The options, as I see them, were this:

  • Use Melancon in the ninth, then bring Gomez in for three innings starting in the tenth (which is complicated by Gomez having to hit, but hey, the remaining options were going to be Michael Martinez, Chris Stewart, or Gaby Sanchez vs. a righty, so let’s just ignore that for now)
  • Use Gomez in the ninth, Melancon in the tenth, and let Pimentel or Wilson split up the bulk of the long innings up ahead.
  • Put Frieri, whose stuff still looks good on most nights despite his massive home run problem, out there and hope he can fake his way through the inning against the unimposing bottom of the Cardinal lineup, which will set you up nicely for the tenth and maybe even beyond with Melancon and Gomez.
  • Use Pimentel or Wilson in the ninth and pray like hell that they don’t start walking people and bring Matt Carpenter up with the winning run in scoring position.

Which of these options was the best one? Probably the first one, and maybe the second one, but one of those options asks you to put your long man on the mound in the tenth inning and one of them asks you go risk the possibility of going into the 11th without your long man.

The point isn’t that Hurdle was right for going to literally his most homer-happy reliever in a situation where a homer was going to be deadly, it’s that the bullpen itself right now is constructed in such a way that almost any lever he pulled at that point could have ended up being the wrong lever. You can hide a bullpen that has two very good relievers, two decent relievers, and three ticking time bombs when you have an excellent rotation that’s very capable of eating innings almost every night. It is much harder to hide that sort of bullpen when you have a rotation like the Pirates do right now, in which at least three of the five starts could come out after five innings on any given night. It’s fine to like arms like Wilson’s and Pimentel’s and hope that they can get things ironed out. It’s fine to see potential in Frieri and to take him on as a project that might pay off long-term. It might even be fine to do all of that at once if Gerrit Cole and Francisco Liriano were clipping along the way they were in the second half of 2013. It’s awfully hard to get away with this bullpen and this rotation against good teams, though, and I think that’s why the Pirates have so many brutal divisional losses this year.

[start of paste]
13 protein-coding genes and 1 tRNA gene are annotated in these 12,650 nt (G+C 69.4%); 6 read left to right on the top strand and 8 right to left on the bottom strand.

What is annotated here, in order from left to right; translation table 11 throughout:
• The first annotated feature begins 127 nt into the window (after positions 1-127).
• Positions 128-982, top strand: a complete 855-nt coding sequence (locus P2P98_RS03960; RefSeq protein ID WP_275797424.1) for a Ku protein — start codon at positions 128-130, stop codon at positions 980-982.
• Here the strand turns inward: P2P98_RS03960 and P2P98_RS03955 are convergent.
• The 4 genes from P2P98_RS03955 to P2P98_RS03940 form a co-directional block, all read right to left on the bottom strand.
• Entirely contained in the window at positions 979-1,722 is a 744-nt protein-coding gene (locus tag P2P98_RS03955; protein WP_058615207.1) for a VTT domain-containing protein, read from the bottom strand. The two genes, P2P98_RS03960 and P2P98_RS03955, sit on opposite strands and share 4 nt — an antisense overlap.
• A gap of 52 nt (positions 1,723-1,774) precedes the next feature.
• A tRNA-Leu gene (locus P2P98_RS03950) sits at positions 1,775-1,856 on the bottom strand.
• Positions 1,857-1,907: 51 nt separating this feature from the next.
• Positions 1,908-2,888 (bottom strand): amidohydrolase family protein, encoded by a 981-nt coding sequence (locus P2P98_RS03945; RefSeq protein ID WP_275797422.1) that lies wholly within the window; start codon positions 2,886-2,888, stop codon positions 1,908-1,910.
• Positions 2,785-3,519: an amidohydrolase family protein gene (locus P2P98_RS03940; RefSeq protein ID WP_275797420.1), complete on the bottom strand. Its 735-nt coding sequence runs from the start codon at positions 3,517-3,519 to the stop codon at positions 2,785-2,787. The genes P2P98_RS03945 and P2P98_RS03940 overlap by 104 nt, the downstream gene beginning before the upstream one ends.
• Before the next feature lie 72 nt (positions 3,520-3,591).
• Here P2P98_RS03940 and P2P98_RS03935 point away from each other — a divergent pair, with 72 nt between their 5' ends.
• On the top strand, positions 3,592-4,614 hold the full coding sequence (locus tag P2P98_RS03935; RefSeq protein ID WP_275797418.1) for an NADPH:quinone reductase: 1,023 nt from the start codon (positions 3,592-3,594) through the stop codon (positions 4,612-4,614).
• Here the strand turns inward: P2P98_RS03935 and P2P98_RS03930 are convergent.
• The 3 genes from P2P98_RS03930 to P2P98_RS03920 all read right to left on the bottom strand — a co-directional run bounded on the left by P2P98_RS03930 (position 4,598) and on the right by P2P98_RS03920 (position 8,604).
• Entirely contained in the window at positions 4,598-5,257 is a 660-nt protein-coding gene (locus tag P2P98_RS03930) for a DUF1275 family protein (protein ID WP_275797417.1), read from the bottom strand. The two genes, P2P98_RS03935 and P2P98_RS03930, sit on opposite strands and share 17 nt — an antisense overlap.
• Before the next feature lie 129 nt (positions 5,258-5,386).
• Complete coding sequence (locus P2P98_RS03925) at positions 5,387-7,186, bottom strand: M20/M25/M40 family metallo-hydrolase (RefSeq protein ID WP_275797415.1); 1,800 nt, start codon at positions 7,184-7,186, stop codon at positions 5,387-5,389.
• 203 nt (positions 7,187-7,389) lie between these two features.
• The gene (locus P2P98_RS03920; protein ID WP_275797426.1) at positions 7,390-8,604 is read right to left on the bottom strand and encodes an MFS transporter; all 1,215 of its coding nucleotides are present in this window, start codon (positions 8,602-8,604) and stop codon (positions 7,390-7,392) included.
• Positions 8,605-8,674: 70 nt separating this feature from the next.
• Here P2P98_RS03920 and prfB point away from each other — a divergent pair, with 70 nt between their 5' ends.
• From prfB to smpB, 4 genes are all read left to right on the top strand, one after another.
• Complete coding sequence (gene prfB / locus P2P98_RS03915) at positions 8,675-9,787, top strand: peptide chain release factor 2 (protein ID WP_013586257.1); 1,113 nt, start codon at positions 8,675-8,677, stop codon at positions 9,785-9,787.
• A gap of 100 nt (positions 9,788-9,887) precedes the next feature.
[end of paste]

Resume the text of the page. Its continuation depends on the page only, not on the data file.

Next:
Image: Robert Neff, Flickr

Pat Lackey

About Pat Lackey

In 2005, I started a WHYGAVS instead of working on organic chemistry homework. Many years later, I've written about baseball and the Pirates for a number of sites all across the internet, but WHYGAVS is still my home. I still haven't finished that O-Chem homework, though.